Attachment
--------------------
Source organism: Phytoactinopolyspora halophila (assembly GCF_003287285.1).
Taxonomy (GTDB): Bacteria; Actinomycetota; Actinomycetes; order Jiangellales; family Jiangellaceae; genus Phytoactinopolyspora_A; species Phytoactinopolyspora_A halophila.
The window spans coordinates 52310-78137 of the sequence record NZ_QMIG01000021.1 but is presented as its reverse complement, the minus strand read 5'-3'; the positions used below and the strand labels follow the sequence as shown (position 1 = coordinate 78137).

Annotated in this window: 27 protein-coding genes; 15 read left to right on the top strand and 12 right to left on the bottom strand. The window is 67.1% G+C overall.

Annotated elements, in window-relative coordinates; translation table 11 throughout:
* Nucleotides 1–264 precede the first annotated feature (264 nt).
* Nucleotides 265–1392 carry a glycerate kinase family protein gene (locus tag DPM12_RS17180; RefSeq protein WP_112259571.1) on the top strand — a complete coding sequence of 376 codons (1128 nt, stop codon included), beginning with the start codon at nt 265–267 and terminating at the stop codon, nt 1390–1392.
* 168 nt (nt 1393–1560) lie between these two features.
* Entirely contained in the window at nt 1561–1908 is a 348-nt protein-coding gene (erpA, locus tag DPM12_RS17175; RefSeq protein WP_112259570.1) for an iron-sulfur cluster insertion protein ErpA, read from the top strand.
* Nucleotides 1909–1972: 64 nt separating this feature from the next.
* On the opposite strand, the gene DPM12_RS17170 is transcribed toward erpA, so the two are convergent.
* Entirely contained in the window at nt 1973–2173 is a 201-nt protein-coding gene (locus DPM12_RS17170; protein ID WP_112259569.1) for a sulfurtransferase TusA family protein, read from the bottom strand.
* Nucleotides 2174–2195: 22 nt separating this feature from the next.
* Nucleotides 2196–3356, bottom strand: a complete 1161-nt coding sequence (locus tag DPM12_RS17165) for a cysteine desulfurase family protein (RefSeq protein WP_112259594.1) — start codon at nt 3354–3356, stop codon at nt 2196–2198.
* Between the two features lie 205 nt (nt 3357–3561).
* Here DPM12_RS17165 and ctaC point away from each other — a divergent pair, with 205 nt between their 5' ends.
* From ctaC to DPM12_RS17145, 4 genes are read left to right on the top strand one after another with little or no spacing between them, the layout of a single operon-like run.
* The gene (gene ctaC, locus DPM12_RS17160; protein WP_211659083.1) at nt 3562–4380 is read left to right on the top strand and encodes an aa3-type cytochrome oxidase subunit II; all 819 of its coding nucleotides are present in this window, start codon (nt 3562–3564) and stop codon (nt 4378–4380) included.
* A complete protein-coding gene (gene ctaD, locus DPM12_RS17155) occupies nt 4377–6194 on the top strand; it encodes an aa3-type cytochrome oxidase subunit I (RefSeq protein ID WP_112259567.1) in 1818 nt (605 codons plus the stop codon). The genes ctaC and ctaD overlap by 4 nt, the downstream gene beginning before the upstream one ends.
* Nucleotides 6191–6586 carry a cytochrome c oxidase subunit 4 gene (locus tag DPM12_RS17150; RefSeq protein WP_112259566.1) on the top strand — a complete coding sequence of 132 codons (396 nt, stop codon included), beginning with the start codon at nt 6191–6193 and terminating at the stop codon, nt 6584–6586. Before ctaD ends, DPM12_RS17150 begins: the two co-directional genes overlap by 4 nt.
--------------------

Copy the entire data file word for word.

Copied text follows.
Source organism: Phytoactinopolyspora halophila (assembly GCF_003287285.1).
Taxonomy (GTDB): Bacteria; Actinomycetota; Actinomycetes; order Jiangellales; family Jiangellaceae; genus Phytoactinopolyspora_A; species Phytoactinopolyspora_A halophila.
The window spans coordinates 52310-78137 of the sequence record NZ_QMIG01000021.1 but is presented as its reverse complement, the minus strand read 5'-3'; the positions used below and the strand labels follow the sequence as shown (position 1 = coordinate 78137).

Annotated in this window: 27 protein-coding genes; 15 read left to right on the top strand and 12 right to left on the bottom strand. The window is 67.1% G+C overall.

Annotated elements, in window-relative coordinates; translation table 11 throughout:
* Nucleotides 1–264 precede the first annotated feature (264 nt).
* Nucleotides 265–1392 carry a glycerate kinase family protein gene (locus tag DPM12_RS17180; RefSeq protein WP_112259571.1) on the top strand — a complete coding sequence of 376 codons (1128 nt, stop codon included), beginning with the start codon at nt 265–267 and terminating at the stop codon, nt 1390–1392.
* 168 nt (nt 1393–1560) lie between these two features.
* Entirely contained in the window at nt 1561–1908 is a 348-nt protein-coding gene (erpA, locus tag DPM12_RS17175; RefSeq protein WP_112259570.1) for an iron-sulfur cluster insertion protein ErpA, read from the top strand.
* Nucleotides 1909–1972: 64 nt separating this feature from the next.
* On the opposite strand, the gene DPM12_RS17170 is transcribed toward erpA, so the two are convergent.
* Entirely contained in the window at nt 1973–2173 is a 201-nt protein-coding gene (locus DPM12_RS17170; protein ID WP_112259569.1) for a sulfurtransferase TusA family protein, read from the bottom strand.
* Nucleotides 2174–2195: 22 nt separating this feature from the next.
* Nucleotides 2196–3356, bottom strand: a complete 1161-nt coding sequence (locus tag DPM12_RS17165) for a cysteine desulfurase family protein (RefSeq protein WP_112259594.1) — start codon at nt 3354–3356, stop codon at nt 2196–2198.
* Between the two features lie 205 nt (nt 3357–3561).
* Here DPM12_RS17165 and ctaC point away from each other — a divergent pair, with 205 nt between their 5' ends.
* From ctaC to DPM12_RS17145, 4 genes are read left to right on the top strand one after another with little or no spacing between them, the layout of a single operon-like run.
* The gene (gene ctaC, locus DPM12_RS17160; protein WP_211659083.1) at nt 3562–4380 is read left to right on the top strand and encodes an aa3-type cytochrome oxidase subunit II; all 819 of its coding nucleotides are present in this window, start codon (nt 3562–3564) and stop codon (nt 4378–4380) included.
* A complete protein-coding gene (gene ctaD, locus DPM12_RS17155) occupies nt 4377–6194 on the top strand; it encodes an aa3-type cytochrome oxidase subunit I (RefSeq protein ID WP_112259567.1) in 1818 nt (605 codons plus the stop codon). The genes ctaC and ctaD overlap by 4 nt, the downstream gene beginning before the upstream one ends.
* Nucleotides 6191–6586 carry a cytochrome c oxidase subunit 4 gene (locus tag DPM12_RS17150; RefSeq protein WP_112259566.1) on the top strand — a complete coding sequence of 132 codons (396 nt, stop codon included), beginning with the start codon at nt 6191–6193 and terminating at the stop codon, nt 6584–6586. Before ctaD ends, DPM12_RS17150 begins: the two co-directional genes overlap by 4 nt.